WEIRTON - The Upper Ohio Valley is feeling the pinch from the automatic, across-the-board spending cuts that kicked in March 1 because of Congress' inability to reach a deal on a budget.
At Wednesday's meeting, Brooke-Hancock Planning Director John Brown asked Mary Jo Guidi, regional coordinator for U.S. Sen. Joe Manchin, D-W.Va., to relay their pleas for Congress to halt the sequestration, which already is wreaking havoc on some federal programs.
Brown said they get about $50,000 a year from the Appalachian Regional Commission and a similar amount from the U.S. Economic Development Administration.
FEELING THE IMPACT — Wellsburg City Manager Mark Henne, chairman of the Brooke-Hancock Regional Planning Commission, left, and Executive Director John Brown discuss the impact of federal budget sequestration on the Northern Panhandle. Brown said sequestration “is holding up a lot” of their funding from the Appalachian Regional Commission, earmarked for water and sewer projects, and the U.S. Economic Development Administration.
-- Linda Harris
"Sequestration is holding up a lot of this," he said.
Sequestration forced about $85 billion in across-the-board federal spending cuts, though Medicare, Medicaid, Social Security and interest on government debt are exempt from the mandatory cuts.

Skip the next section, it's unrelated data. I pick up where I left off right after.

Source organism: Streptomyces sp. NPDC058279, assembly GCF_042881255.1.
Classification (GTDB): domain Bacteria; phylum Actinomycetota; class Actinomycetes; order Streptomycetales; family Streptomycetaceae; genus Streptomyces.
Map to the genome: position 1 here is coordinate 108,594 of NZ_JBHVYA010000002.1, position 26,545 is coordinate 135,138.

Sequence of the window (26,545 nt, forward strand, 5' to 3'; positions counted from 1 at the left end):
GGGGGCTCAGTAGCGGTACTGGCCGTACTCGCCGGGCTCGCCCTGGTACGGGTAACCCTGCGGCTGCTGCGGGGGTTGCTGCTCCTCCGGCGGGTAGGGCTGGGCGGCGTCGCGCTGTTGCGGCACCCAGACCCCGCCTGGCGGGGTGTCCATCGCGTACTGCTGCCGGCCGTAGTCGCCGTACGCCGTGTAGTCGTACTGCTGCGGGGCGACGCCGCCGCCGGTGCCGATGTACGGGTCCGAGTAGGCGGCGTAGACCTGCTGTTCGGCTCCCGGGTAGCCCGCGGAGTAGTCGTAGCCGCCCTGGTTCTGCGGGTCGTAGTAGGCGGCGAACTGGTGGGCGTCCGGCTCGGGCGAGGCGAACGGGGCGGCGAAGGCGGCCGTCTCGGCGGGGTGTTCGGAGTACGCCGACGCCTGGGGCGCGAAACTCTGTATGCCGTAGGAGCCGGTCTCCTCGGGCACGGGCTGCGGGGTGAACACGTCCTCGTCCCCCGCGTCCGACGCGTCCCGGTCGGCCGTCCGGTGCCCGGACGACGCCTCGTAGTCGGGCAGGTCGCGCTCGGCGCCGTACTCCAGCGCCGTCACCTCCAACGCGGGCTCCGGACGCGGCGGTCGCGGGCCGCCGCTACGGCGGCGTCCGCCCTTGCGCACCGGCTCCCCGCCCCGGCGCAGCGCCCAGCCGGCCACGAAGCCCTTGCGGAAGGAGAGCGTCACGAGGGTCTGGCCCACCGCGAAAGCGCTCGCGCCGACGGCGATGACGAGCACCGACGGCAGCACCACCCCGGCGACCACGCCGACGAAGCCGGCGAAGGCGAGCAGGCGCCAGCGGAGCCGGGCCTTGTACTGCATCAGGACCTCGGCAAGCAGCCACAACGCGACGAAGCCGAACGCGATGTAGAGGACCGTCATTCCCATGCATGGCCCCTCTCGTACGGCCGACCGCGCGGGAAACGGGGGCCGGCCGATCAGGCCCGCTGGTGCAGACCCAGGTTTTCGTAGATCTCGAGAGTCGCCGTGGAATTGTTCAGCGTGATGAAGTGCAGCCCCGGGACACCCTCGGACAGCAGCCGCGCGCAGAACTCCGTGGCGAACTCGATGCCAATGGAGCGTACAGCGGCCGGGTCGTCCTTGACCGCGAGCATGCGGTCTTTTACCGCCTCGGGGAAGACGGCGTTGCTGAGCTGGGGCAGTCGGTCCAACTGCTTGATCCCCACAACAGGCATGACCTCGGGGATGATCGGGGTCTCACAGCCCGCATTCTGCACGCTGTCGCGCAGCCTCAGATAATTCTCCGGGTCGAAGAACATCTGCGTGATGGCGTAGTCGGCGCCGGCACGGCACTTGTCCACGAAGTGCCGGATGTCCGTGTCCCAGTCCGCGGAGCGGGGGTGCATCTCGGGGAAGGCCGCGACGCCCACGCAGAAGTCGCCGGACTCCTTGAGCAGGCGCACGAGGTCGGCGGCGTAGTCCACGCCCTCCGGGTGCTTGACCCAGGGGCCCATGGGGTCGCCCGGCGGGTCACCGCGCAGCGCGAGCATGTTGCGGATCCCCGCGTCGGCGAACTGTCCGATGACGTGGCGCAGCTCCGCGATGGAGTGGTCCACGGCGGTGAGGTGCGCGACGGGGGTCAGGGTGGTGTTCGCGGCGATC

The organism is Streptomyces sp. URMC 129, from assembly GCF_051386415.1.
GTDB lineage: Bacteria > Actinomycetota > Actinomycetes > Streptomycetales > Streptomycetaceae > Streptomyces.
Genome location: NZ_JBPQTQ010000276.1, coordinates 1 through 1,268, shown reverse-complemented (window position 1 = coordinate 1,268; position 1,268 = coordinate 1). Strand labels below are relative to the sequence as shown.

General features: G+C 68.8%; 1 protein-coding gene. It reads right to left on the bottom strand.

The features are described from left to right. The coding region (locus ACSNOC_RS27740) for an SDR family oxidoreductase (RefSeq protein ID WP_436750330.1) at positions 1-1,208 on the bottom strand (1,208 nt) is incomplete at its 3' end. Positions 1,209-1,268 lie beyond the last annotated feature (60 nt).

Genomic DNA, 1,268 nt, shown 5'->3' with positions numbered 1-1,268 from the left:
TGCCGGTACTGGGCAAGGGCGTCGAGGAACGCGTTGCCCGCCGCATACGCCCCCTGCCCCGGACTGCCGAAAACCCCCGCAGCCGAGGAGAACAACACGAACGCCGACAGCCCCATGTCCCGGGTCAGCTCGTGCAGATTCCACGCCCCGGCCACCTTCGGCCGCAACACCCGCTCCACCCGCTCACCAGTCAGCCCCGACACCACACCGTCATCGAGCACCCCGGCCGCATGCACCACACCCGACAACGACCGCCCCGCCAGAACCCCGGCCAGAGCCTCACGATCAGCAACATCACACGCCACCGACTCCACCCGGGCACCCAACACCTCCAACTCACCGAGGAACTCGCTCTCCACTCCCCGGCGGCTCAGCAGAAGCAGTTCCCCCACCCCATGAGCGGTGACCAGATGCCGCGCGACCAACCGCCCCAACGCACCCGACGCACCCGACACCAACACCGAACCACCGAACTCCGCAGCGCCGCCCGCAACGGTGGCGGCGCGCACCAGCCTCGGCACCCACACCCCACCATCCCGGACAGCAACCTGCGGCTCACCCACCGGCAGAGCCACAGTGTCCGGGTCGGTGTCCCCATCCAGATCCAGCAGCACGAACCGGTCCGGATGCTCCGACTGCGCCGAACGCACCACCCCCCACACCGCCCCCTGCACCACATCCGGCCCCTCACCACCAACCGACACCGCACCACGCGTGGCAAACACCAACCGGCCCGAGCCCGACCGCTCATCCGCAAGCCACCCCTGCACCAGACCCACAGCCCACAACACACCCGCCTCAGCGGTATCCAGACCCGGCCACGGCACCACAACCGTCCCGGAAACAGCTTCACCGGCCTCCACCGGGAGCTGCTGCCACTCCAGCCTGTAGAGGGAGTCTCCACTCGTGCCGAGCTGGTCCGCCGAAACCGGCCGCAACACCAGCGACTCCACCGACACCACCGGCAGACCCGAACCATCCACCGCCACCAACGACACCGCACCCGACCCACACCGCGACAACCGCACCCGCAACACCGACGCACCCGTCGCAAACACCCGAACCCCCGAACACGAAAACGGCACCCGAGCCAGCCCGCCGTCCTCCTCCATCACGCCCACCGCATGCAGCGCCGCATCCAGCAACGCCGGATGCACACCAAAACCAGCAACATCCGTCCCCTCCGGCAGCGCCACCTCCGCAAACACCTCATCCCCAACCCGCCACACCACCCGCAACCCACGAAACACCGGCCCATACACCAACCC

In other matters, a needs assessment is under way to determine what percentage of the Brooke and Hancock county population is unserved or underserved by broadband. Thrasher Engineering, working with Citynet, will do the grant-funded study to do the assessment and help the planning council develop a broadband strategic plan.
Marvin Six, assistant director of the Business Development Corp. of the Northern Panhandle, said the equipment auction at the former corrugating plant in Beech Bottom took 12 hours and "went really well."
The BDC teamed with Los Angeles-based Hackman Capital to purchase the plant from bankrupt RG Steel. Hackman retained the rights to the equipment and is working with the BDC to market the property.
BDC Executive Director Pat Ford said Pietro Fiorentini, the Italian company that's planning to build a $9 million plant in the Three Springs Drive business park, already is interviewing welders to work at their temporary operations center, which will be at the Beech Bottom property.
He also said Sheehan, the pipeline contractor, will have its operations base operational in April. A minimum of 100 people are going in and out of the site now, Ford said, and that number will ramp up as they approach full operations.
Officials with Sheehan have said as many as 600 people will be working from the Beech Bottom location, at least half of them local hires.
(Harris can be contacted at email@example.com.)